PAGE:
21 June 1999

Alert

Report alleges Indonesian minister involved in shooting of Australian newsmen


Incident details

Greg Shackleton, Gary Cunningham,Tony Stewart, Brian Peters and Malcolm Rennie

journalist(s)

other


(PINA/IFEX) - A former pro-Indonesian militia commander claims the
Indonesian Information Minister, Yunus Yosfiah, had a direct role in the
killing of five newsmen during the 1975 invasion of East Timor, the "Sydney
Morning Herald" reported on 21 June 1999. The "Sydney Morning Herald" report
was written by Jill Jolliffe, an Australian freelance writer who has covered
East Timor for twenty-five years and is the author of two books on the
Indonesian invasion. Jolliffe is working on a third book, on the killing of
the Australian-based newsmen.





**Updates IFEX alerts of 14 June, 31 May, 28 May, 25 May, 18 May, 10 May, 21
April, 20 April and 29 March 1999**

Jolliffe's "Sydney Morning Herald" report says in part: "The commander said
he watched the unarmed journalists standing outside a house in the town of
Balibo as the then Captain Yunus and soldiers under his command opened fire
on them. He said Mr Yunus had ignored their pleas for mercy as they fell in
a hail of bullets.

"The new witness to an event that has scarred relations between Australia
and Indonesia for more than two decades fled Indonesia recently and is in
hiding. He is seeking political asylum in Australia and has been extensively
interviewed by diplomats.

"The journalists killed in Balibo on October 16, 1975, were Greg Shackleton,
Gary Cunningham and Tony Stewart of Channel 7, and Brian Peters and Malcolm
Rennie of Channel 9. Mr Cunningham was a New Zealander, and Mr Peters and Mr
Rennie were English.

"Mr Yunus, who has consistently denied involvement in the deaths, was field
commander of the Balibo attack. He is now one of the most influential
members of the Habibie Government. Two weeks ago Mr Yunus denied knowledge
of the killings, but admitted for the first time, in an interview with the
'Herald', that he had led the Balibo raid. He said there were false versions
of what happened, including 'that I asked the journalists to stand against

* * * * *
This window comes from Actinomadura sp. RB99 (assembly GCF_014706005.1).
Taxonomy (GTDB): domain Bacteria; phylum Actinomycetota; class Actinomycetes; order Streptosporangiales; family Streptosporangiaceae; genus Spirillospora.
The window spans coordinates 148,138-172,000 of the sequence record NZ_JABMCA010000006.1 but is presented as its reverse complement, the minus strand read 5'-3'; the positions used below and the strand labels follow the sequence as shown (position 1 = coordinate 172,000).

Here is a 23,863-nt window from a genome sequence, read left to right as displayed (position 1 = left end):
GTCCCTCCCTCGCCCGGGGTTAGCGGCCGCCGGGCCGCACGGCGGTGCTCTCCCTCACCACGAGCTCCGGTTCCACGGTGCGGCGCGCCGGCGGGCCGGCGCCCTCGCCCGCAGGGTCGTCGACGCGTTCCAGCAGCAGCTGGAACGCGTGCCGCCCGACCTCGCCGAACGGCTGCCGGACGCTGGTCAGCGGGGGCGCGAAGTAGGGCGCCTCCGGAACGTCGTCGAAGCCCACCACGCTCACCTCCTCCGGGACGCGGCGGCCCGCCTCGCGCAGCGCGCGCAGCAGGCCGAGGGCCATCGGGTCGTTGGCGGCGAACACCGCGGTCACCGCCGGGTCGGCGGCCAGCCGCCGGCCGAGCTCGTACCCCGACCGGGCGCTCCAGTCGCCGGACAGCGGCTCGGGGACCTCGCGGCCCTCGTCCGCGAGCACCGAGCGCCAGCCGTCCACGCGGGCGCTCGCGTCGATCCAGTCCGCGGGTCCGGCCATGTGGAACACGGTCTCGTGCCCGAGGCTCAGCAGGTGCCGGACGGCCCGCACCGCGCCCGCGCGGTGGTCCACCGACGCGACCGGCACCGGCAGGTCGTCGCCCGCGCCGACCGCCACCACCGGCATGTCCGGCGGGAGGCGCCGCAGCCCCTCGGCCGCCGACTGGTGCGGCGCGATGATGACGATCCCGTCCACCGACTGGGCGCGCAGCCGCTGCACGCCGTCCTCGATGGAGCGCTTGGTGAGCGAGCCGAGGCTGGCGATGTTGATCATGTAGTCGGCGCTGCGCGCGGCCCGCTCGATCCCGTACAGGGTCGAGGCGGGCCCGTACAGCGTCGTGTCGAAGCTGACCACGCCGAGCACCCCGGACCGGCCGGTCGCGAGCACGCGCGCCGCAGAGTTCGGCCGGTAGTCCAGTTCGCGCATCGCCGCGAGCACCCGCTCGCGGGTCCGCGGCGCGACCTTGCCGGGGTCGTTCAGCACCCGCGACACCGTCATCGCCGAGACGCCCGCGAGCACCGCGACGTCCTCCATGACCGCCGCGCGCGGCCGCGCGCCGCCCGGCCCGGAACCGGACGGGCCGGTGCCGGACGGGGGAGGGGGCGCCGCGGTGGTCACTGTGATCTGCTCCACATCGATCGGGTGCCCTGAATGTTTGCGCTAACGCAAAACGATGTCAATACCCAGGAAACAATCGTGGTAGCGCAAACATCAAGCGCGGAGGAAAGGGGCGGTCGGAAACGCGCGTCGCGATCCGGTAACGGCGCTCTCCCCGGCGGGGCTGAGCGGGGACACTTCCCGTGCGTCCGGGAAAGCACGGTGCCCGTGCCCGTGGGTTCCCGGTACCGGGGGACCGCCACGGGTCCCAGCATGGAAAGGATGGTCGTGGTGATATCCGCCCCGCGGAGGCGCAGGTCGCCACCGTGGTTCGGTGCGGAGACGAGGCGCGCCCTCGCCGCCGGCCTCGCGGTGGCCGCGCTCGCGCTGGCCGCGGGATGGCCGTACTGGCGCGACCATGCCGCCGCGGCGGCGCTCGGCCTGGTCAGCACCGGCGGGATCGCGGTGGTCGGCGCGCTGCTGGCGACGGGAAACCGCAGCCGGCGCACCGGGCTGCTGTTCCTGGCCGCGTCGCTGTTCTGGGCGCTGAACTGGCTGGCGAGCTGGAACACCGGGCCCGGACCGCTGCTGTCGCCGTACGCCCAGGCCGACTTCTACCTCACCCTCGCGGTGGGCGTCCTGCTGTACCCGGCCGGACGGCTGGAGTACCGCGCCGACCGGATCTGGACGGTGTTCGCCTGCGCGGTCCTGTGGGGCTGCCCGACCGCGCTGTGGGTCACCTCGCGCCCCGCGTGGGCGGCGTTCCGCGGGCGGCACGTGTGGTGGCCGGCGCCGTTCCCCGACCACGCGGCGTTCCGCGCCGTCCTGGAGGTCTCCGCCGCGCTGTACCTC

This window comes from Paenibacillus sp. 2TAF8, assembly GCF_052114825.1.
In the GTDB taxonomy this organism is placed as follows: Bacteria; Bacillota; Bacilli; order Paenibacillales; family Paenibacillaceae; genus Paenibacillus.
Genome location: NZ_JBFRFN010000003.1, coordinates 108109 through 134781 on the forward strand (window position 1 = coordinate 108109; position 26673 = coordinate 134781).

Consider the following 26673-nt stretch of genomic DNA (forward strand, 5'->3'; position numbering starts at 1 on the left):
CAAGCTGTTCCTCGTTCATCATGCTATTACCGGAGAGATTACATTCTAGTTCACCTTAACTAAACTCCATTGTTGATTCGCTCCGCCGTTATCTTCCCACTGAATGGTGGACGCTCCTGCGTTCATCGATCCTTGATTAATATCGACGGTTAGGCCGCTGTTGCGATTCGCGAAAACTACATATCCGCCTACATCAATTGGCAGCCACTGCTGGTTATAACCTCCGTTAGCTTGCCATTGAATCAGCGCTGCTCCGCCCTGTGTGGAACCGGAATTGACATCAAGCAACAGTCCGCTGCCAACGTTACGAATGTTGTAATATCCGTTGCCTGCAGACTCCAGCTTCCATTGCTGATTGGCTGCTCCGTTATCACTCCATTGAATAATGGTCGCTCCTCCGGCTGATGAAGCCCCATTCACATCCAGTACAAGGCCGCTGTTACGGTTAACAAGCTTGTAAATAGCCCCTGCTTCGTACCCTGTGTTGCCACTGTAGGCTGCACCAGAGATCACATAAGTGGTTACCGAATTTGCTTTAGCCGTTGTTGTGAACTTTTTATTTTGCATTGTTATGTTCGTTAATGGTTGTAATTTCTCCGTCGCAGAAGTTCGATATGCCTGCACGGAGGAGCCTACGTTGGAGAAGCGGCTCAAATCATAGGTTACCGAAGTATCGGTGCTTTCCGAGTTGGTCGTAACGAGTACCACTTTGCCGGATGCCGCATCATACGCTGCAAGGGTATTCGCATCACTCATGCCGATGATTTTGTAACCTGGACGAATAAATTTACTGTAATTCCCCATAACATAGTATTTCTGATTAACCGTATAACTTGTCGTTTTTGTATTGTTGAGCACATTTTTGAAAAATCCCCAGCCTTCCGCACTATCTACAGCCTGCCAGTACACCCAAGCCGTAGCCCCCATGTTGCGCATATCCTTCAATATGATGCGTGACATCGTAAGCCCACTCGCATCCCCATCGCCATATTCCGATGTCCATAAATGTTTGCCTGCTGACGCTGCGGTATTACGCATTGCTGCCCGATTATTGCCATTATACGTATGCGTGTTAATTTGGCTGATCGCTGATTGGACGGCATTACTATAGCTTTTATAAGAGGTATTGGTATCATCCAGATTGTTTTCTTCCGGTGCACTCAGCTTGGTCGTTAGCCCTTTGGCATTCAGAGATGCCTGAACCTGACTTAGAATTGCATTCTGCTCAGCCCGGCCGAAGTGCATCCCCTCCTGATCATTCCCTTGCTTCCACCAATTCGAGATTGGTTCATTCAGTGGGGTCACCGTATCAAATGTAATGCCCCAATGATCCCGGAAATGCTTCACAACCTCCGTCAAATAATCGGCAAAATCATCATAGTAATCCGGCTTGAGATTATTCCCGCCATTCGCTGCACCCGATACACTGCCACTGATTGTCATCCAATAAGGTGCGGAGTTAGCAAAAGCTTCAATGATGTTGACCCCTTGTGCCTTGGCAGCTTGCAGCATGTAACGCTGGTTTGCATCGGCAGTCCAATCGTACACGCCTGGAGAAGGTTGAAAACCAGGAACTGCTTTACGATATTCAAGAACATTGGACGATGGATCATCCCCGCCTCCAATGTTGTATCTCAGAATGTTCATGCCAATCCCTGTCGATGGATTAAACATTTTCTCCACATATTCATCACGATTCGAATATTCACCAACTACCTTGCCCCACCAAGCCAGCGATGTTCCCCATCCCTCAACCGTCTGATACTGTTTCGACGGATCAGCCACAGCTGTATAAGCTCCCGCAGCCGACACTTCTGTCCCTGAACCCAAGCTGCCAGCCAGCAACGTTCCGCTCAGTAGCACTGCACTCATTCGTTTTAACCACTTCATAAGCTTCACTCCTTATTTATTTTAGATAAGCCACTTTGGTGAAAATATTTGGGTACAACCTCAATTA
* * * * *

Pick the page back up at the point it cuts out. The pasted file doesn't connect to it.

the wall and I shot them'. "The former Timorese militia leader is the fourth
witness to the killings to have left the former Portuguese territory and
spoken out," the "Sydney Morning Herald" report says.

Background Information


East Timorese are scheduled to vote on 8 August in a referendum on possible
independence from Indonesian rule for the territory of 800,000 people. Six
international media workers were killed when Indonesia invaded East Timor in
1975. Organisations such as the International Federation of Journalists
(IFJ) and Australian colleagues have called for investigations into
continuing allegations they were deliberately killed by Indonesian forces or
forces under Indonesian control (see IFEX alerts).

On 25 May 1999, Indonesian and Australian journalists' organisations said
they will open a media safety office in the East Timor capital, Dili,
Australian Associated Press (AAP) reported. The announcement came amidst
attacks and threats by pro-Indonesian militia trying to stop journalists
covering violence and intimidation in the lead up to the August referendum.









Source

Pacific Islands News Association
Level 2, 46 Gordon Street, Damodar Centre
Private Mail Bag, Suva
Fiji Islands
pina (@) connect.com.fj
Phone: +679 3303623
Fax: +679 3317055
 

Updates to this story

Australia investigates 'Balibo five' murders as war crimes 14 September 2009
East Timor
 
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